If the economy does not show signs of sustainable improvement this quarter, the Federal Reserve should dig into its toolbox to find new ways to help it along, a top Fed official said on Thursday.
The Fed has held short-term rates near zero since December 2008 and, in an unprecedented move, bought a total of $2.3 trillion of long-term securities to stimulate an economy struggling to right itself after the worst downturn since the 1930s.
But signs the U.S. recovery is flagging - again - suggest the economy needs more gas, and soon, Chicago Federal Reserve Bank President Charles Evans told a small group of reporters in a joint interview.
If it were easy to do, if we had a very effective policy tool like a positive funds rate, if we could cut that by 100 basis points, then I would almost surely be advocating something like that, Evans said. But in the absence of that, I think we have to think about the other tools.
Just as it was last November, when the Fed embarked on its second round of asset purchases, the economy is suffering from high unemployment and inflation pressures that are still below desirable levels, he said. Normally, he said, those circumstances would call for further easing.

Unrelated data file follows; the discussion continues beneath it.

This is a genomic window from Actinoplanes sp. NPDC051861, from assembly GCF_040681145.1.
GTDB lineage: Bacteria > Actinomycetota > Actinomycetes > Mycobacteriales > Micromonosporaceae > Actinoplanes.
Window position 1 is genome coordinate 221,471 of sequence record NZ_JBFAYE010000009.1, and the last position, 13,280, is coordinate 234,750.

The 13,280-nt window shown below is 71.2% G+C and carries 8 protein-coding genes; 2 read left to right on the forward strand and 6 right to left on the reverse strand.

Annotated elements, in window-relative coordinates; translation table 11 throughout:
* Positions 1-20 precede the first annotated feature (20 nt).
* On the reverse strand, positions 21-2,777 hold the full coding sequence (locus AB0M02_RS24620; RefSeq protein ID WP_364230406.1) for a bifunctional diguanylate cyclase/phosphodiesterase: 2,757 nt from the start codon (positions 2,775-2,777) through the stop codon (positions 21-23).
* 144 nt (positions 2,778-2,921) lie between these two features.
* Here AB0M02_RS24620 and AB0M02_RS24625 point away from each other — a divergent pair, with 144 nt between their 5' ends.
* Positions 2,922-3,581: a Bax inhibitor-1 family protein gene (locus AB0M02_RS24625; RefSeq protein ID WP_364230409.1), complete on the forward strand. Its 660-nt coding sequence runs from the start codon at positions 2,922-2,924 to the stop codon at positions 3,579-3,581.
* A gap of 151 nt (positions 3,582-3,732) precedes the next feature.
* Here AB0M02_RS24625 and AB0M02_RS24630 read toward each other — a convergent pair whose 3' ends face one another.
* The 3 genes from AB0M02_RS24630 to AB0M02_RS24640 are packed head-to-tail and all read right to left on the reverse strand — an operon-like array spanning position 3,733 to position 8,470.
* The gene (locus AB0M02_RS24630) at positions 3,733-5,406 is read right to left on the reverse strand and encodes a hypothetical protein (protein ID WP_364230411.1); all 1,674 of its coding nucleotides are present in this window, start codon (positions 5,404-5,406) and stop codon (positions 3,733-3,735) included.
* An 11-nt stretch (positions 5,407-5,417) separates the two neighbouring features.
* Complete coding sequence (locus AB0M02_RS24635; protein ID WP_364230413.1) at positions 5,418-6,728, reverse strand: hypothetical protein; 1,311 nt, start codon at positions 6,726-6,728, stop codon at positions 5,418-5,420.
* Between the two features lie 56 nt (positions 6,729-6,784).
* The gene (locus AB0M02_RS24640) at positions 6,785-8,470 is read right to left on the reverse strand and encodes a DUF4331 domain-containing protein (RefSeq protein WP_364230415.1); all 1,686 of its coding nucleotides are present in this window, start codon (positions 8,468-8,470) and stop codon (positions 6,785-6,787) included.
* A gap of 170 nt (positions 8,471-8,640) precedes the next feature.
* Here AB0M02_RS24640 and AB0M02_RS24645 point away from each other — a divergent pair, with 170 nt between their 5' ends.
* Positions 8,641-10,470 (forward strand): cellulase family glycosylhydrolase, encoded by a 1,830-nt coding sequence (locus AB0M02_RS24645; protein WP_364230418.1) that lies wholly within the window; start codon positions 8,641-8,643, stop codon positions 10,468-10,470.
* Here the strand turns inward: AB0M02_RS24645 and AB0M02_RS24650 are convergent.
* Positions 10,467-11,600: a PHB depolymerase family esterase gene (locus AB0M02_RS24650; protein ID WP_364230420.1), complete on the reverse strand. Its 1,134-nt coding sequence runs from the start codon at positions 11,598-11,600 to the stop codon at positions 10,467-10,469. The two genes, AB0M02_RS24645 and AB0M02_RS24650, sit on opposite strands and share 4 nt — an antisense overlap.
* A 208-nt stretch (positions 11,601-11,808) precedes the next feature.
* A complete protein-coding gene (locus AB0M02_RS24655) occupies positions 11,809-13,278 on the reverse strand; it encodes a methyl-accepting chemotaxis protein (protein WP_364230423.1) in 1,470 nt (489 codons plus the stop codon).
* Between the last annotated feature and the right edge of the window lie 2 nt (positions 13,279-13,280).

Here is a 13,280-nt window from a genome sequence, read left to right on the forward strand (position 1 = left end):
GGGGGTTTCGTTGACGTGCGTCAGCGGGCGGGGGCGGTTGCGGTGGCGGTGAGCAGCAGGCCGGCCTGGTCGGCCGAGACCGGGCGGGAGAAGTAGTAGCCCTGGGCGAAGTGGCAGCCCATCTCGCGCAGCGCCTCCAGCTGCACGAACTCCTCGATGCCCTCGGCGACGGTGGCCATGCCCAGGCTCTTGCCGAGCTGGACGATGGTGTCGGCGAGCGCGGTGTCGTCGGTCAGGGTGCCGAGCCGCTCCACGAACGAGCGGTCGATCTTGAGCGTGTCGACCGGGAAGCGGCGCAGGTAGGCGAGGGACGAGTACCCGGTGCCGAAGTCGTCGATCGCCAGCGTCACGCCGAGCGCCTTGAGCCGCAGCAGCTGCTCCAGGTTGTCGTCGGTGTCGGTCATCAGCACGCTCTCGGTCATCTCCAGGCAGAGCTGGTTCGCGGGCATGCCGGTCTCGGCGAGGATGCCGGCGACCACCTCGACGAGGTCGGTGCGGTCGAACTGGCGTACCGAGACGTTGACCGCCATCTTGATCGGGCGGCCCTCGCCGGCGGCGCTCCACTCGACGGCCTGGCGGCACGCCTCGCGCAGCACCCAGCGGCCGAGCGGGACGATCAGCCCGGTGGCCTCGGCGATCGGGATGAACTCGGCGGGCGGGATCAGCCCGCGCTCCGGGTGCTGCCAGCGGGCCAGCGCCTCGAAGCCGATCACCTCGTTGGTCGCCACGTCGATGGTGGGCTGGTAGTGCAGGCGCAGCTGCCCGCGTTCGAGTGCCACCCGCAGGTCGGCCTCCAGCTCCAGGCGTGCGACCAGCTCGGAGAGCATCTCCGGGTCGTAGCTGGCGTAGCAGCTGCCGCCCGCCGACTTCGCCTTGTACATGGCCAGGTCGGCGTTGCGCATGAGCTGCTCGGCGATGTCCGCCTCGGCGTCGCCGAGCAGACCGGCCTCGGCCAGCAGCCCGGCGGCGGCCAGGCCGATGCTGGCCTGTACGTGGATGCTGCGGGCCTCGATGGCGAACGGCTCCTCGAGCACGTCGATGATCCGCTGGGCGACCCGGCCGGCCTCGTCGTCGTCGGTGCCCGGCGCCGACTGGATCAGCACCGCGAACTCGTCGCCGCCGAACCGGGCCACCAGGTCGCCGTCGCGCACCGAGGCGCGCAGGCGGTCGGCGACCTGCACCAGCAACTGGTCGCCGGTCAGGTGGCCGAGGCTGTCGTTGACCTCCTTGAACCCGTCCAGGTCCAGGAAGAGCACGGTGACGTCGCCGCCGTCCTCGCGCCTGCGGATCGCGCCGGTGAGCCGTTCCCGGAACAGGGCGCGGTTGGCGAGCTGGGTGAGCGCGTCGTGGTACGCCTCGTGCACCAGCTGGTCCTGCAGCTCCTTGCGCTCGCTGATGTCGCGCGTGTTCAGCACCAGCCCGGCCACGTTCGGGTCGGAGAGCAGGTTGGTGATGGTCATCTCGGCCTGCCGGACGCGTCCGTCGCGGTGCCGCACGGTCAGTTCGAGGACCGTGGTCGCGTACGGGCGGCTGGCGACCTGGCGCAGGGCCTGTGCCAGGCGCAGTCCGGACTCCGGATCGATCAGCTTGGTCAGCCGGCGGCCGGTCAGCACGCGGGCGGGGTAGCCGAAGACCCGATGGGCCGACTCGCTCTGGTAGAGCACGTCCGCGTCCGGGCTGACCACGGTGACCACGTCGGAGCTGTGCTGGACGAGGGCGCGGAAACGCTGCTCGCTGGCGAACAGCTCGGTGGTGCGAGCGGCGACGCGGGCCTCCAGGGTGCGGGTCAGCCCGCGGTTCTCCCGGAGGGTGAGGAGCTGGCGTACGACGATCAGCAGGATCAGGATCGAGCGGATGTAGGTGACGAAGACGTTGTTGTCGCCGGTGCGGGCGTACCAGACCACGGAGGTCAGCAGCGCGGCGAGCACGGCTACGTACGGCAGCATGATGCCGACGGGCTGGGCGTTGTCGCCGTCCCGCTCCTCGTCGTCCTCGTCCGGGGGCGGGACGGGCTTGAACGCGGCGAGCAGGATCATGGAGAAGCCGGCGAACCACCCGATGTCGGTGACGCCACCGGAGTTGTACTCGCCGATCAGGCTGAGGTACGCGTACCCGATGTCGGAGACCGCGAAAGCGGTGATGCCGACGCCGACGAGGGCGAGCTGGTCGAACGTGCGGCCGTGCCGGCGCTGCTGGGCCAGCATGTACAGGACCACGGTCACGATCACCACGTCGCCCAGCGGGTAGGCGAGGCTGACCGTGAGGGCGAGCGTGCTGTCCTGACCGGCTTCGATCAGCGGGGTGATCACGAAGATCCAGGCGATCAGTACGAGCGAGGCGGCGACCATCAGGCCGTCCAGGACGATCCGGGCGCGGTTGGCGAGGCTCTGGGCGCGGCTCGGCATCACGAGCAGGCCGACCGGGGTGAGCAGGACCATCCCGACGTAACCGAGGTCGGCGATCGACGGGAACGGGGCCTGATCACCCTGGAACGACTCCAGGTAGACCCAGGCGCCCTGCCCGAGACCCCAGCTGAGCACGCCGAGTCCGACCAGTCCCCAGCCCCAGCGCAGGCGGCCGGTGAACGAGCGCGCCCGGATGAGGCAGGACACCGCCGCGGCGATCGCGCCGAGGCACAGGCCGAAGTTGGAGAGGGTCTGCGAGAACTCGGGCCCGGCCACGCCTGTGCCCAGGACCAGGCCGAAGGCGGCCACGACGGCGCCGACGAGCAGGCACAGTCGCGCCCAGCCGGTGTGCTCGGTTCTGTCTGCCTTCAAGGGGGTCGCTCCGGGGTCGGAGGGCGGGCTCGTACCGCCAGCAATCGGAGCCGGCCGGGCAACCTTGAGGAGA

But the Fed has used up its best policy tools, including lowering short-term rates and buying long-term securities, an approach that was very effective at first but became less effective over time, he said.
Rather than do more bond-buying to boost the economy, he said, the most attractive approach would be to provide more precise guidance on for how long the Fed will keep rates low. Currently, the central bank has vowed to keep them low for an extended period, and the bank could harden that commitment by setting an exact date, he said.
It could also institute so-called price-level targeting, in which it explicitly allows for inflation to rise above the 2 percent target to make up for periods at which at ran below the target.
Evans, meanwhile, said he was hopeful the United States would avert the crisis that could ensue if lawmakers do not break an impasse over deficit cutting and raise the $14.3 trillion U.S. debt ceiling before an August 2 deadline. Failing to do so, he said, would likely drive up interest rates, undercutting the Fed's easy monetary policy and damaging the economy.
I'm hopeful they will avoid that, he said.
(Reporting by Ann Saphir, Editing by Chizu Nomiyama)